Service  (last modified 23. Nov 2017)

African Storybook Initiative (ASP)


The African Storybook initiative aims to address the shortage of contextually appropriate books for early reading in the languages of Africa. Our vision is for all young African children to have enough enjoyable books to read in a familiar language to practise their reading skills and learn to love reading.

On the African Storybook website, , users can find, create, translate or adapt stories for early reading. They can download and copy the stories and/or illustrations without having to ask for permission or pay a fee. The stories can be read online or offline or printed from the website.

Our digital open licence publishing model is providing a growing number of stories in a growing number of languages without having to consider the size of the market for stories of a particular type in a particular language. In just of over two years, over 400 stories with nearly 2000 translations in over 60 languages have been generated and published, and the site grows each month.

To encourage and learn from use, the project is working with teachers, librarians, teacher educators and literacy development organisations in Eastern and Southern Africa.

The project is an initiative of Saide, a registered Non-Profit Organisation governed by a Trust and based in Johannesburg. The first four years of the project (2013 to 2016) are being funded by the UK based funder, Comic Relief.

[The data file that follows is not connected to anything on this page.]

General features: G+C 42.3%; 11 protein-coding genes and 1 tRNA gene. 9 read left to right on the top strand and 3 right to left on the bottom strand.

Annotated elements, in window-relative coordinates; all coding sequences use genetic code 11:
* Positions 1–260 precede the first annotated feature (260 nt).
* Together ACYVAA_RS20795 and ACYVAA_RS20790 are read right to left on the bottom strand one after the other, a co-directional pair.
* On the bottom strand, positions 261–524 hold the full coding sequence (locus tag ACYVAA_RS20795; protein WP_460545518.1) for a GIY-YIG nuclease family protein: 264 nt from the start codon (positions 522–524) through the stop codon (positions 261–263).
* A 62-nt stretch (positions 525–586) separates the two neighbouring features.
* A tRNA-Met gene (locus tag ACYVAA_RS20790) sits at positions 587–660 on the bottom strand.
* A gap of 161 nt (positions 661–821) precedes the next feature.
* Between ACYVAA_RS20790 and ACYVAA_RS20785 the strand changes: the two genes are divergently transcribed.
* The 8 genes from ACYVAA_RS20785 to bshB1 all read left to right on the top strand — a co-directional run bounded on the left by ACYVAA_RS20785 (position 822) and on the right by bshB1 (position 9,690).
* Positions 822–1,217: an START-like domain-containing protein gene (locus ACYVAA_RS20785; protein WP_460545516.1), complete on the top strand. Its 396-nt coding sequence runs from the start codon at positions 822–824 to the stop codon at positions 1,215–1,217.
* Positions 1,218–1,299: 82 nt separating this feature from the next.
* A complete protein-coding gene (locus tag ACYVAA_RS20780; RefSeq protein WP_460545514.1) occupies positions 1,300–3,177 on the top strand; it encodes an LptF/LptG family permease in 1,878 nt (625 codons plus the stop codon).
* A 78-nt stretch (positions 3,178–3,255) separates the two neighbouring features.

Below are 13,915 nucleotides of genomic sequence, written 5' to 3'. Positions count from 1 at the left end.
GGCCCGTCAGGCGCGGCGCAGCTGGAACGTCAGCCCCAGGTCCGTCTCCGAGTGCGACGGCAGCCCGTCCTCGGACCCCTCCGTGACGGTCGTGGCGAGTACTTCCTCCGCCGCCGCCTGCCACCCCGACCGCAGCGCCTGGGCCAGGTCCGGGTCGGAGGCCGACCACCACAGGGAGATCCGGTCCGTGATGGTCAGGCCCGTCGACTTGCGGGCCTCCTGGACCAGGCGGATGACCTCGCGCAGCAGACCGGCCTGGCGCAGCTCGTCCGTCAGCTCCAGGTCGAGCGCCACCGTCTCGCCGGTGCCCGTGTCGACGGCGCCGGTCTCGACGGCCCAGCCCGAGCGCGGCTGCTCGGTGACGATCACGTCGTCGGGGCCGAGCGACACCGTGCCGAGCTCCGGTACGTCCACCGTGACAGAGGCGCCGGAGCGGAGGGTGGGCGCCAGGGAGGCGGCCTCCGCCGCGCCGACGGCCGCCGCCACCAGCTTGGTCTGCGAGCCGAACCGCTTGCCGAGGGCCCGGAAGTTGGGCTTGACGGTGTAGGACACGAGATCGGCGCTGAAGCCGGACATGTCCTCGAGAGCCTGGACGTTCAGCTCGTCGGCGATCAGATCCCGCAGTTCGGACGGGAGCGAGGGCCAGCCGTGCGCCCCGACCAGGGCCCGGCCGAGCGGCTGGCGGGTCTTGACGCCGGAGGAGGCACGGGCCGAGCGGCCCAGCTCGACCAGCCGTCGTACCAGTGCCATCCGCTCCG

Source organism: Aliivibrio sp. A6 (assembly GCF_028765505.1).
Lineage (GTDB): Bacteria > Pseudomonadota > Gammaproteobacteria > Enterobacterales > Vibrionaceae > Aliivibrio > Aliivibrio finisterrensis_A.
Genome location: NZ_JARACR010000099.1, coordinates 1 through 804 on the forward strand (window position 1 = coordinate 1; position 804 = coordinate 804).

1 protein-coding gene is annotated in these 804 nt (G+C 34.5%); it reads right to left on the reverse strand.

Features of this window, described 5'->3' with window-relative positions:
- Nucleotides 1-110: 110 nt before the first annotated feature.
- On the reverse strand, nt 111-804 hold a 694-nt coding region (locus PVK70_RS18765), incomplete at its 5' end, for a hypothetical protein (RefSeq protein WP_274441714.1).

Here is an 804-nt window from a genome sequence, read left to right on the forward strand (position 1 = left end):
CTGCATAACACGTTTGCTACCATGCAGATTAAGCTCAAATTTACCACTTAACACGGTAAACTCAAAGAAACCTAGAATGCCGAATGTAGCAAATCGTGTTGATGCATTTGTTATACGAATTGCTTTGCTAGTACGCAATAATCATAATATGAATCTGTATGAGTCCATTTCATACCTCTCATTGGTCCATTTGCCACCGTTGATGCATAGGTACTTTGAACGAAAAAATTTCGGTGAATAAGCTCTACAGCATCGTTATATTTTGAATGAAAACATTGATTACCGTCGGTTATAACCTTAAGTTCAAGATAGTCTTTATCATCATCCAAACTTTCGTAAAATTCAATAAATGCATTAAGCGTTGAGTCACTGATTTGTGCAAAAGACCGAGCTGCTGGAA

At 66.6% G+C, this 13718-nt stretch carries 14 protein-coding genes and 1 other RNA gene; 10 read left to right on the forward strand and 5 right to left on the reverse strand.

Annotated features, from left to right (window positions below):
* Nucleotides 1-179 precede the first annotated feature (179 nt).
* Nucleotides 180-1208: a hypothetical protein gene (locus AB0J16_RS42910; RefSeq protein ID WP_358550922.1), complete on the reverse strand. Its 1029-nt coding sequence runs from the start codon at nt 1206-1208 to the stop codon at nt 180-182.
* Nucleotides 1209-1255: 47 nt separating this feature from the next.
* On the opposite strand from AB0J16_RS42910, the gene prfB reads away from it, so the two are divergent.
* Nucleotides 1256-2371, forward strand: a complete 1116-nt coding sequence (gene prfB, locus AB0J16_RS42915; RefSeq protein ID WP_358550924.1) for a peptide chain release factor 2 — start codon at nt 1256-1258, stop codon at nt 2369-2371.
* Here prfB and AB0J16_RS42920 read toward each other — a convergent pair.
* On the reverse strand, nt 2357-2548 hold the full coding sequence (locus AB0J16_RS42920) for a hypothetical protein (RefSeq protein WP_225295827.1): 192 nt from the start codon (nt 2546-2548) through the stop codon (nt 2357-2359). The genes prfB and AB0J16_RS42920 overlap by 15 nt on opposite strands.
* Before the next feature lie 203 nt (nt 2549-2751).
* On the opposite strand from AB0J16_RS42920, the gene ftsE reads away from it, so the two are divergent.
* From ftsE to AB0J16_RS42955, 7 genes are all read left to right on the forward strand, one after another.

Creative Commons Attribution Creative Commons Attribution Non-Commercial
Profiles elsewhere
  • ASP
Available since 2013
Grade level
Available languages
  • English
  • Portuguese
  • Afrikaans
  • Arabic
Primary educational sector
Secondary educational sector

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Lighthouse Comments

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Jan Neumann on 2017-11-23T15:42:47.556+01:00

Great project for many reasons. A good example, that reuse by translation is working, especially for easy texts. It also is a great example for the use of OER in lesser used languages. Actually many of the covered African Languages are not yet included in the OER World Map list.


Jan Neumann on 2017-11-21T21:59:16.829+01:00

Great project for many reasons. A good example, that reuse by translation is working, especially for easy texts. It seems as if many available languages are not included in the OER World Map list.